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Summary:

Apple hasn’t confirmed an LTE version of its iPhone, but Sprint has confirmed that if such a device launches, the carrier would keep its unlimited data plans. That may be a big differentiating factor when at least 3 of 4 U.S. carriers offer LTE iPhones.

sprint-iphone

Sprint intends to keep offering unlimited data to its iPhone users, even after the operator rolls out its faster LTE network later this year. Sprint CEO, Dan Hesse, confirmed the plans to CNet on Wednesday, saying “I’m not anticipating the unlimited plan would change by that point. That’s our distinctive differentiator.”

My colleague, Kevin Fitchard wasn’t overly impressed by sales numbers for Sprint’s iPhone — 1.5 million last quarter — but I view them a little differently. Verizon has nearly twice customer base of Sprint and sold roughly double the number of iPhones last quarter: 3.2 million. Based on that, I’d say that Sprint’s iPhone sales are at least proportionally comparable to its main CDMA rival. Still, others wonder why someone would buy a Sprint iPhone at all.

My response to that was likely the same as Hesse’s would be: The unlimited data plan is a very likely factor, regardless of the slower 3G speeds. Jim Baker does raise a valid point on the speeds and responded back to me that most folks don’t hit their monthly caps anyway, so the “unlimited” benefit of Sprint’s plans is muted. Perhaps, but that may change as apps use more data and consumers turn to larger screened, high-resolution phones to stream video content.

Regardless of what Baker and I think, current and potential Sprint customers will rejoice over Hesse’s confirmation that unlimited plans for the iPhone will continue into the LTE era. In a conversation with Kevin Fitchard, he noted that this really shouldn’t be a surprise. Sprint will gain network efficiencies with LTE in lieu of CDMA. Even though consumers will use the network more, it will be better equipped to handle greater demand.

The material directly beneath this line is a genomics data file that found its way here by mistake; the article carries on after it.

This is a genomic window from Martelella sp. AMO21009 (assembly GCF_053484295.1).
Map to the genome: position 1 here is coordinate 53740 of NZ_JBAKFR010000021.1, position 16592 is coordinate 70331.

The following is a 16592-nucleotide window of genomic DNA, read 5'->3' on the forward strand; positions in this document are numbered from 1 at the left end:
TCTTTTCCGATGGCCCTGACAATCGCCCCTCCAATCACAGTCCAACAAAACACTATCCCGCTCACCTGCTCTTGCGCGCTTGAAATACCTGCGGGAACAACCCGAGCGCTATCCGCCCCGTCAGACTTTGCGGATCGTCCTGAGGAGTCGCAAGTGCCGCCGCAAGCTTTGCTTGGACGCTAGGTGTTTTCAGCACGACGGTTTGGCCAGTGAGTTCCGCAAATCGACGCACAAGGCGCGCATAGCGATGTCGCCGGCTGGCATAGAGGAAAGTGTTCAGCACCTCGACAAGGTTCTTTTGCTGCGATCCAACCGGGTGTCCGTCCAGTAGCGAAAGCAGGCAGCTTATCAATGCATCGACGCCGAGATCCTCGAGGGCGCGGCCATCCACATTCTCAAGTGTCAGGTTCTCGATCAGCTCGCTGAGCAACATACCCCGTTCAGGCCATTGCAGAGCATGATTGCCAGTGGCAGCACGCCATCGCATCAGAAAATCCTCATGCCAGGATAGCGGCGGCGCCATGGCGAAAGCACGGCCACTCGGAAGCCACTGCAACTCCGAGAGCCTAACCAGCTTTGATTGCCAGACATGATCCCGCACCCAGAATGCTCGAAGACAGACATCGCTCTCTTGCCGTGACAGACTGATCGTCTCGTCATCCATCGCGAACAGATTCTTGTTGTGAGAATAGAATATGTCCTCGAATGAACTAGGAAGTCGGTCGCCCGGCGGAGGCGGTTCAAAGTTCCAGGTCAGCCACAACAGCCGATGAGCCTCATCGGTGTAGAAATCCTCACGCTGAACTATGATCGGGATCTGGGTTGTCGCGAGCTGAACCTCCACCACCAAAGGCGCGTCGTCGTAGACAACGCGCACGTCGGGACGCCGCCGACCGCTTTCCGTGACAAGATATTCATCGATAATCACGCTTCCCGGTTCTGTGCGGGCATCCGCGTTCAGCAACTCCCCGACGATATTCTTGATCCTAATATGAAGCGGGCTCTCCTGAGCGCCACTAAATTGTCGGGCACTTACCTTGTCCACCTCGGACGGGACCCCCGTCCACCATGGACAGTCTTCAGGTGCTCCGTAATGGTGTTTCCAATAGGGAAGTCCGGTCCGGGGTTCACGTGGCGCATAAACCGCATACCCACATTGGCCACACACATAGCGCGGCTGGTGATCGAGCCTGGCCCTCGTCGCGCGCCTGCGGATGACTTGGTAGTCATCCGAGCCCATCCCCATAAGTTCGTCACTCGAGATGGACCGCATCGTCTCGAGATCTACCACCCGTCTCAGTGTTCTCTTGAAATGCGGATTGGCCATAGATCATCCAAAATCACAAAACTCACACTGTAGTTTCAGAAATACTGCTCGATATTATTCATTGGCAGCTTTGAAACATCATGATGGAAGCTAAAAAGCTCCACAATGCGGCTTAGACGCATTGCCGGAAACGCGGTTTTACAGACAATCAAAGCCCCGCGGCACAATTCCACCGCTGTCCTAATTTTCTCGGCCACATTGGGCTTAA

Based on a TechHog article from earlier this month, Sprint had already confirmed that unlimited LTE plans would be available for the LG Viper, an Android handset, but if there was any doubt on the iPhone plans, you can dismiss it. And if Apple does offer an LTE iPhone for Sprint — which could be tricky because of the frequencies Sprint plans to use for its network — all of the U.S. operators will be competing more directly on price. I suspect Sprint will sell an even greater share of iPhones as compared to AT&T and Verizon at that point.

  1. Recent reports from AT&T show that consumers are now beginning to hit the 2 and 3G limits. To think that consumers would always hold at a low data usage is ridiculous.

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  2. My friend just bought a sprint iPhone and the experience is horrible. The sprint network, in this case Oklahoma, is no where near modern speeds. Even using maps is a chore because of the slow transfer speeds. I’m severly disappointed by the speed. Even T-Mobile is quicker, though they don’t have iPhone. Sprint desperately needs to upgrade its network, and I wouldn’t recommend anyone join until they do.

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    1. Can’t really argue with you there. Sprint is still using EVDO for 3G, which at best might get you downloads of 2 Mbps; far less than HSPA+ from T-Mo or AT&T these days. Sprint is starting its LTE network rollout within the next few months, which will bring them up to par, but it’s going to take time for broad coverage.

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  3. more and more people are starting to use more data and may require more than 2gb per month so i believe there is a benefit in going with the unlimited data sprint plan

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